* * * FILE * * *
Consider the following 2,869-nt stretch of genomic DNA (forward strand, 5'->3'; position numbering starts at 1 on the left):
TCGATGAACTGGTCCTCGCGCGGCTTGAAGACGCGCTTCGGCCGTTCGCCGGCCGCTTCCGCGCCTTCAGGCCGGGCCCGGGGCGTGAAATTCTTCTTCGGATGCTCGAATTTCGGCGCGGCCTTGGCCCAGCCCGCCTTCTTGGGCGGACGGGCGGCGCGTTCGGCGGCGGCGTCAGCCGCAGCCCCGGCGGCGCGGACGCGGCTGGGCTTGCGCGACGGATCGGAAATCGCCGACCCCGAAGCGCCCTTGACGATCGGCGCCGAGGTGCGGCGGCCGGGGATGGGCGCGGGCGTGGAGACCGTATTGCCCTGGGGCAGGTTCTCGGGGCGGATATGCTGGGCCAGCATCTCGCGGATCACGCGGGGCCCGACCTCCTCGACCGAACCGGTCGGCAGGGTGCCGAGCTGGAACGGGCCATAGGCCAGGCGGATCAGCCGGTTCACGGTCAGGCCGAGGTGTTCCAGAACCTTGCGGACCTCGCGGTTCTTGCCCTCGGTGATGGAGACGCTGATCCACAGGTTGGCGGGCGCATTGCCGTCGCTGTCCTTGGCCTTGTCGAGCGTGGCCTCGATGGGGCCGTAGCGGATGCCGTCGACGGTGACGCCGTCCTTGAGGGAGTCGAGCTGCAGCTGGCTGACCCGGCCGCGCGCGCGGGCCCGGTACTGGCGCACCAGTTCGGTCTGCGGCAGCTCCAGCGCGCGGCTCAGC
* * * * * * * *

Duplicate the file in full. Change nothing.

Consider the following 2,869-nt stretch of genomic DNA (forward strand, 5'->3'; position numbering starts at 1 on the left):
TCGATGAACTGGTCCTCGCGCGGCTTGAAGACGCGCTTCGGCCGTTCGCCGGCCGCTTCCGCGCCTTCAGGCCGGGCCCGGGGCGTGAAATTCTTCTTCGGATGCTCGAATTTCGGCGCGGCCTTGGCCCAGCCCGCCTTCTTGGGCGGACGGGCGGCGCGTTCGGCGGCGGCGTCAGCCGCAGCCCCGGCGGCGCGGACGCGGCTGGGCTTGCGCGACGGATCGGAAATCGCCGACCCCGAAGCGCCCTTGACGATCGGCGCCGAGGTGCGGCGGCCGGGGATGGGCGCGGGCGTGGAGACCGTATTGCCCTGGGGCAGGTTCTCGGGGCGGATATGCTGGGCCAGCATCTCGCGGATCACGCGGGGCCCGACCTCCTCGACCGAACCGGTCGGCAGGGTGCCGAGCTGGAACGGGCCATAGGCCAGGCGGATCAGCCGGTTCACGGTCAGGCCGAGGTGTTCCAGAACCTTGCGGACCTCGCGGTTCTTGCCCTCGGTGATGGAGACGCTGATCCACAGGTTGGCGGGCGCATTGCCGTCGCTGTCCTTGGCCTTGTCGAGCGTGGCCTCGATGGGGCCGTAGCGGATGCCGTCGACGGTGACGCCGTCCTTGAGGGAGTCGAGCTGCAGCTGGCTGACCCGGCCGCGCGCGCGGGCCCGGTACTGGCGCACCAGTTCGGTCTGCGGCAGCTCCAGCGCGCGGCTCAGC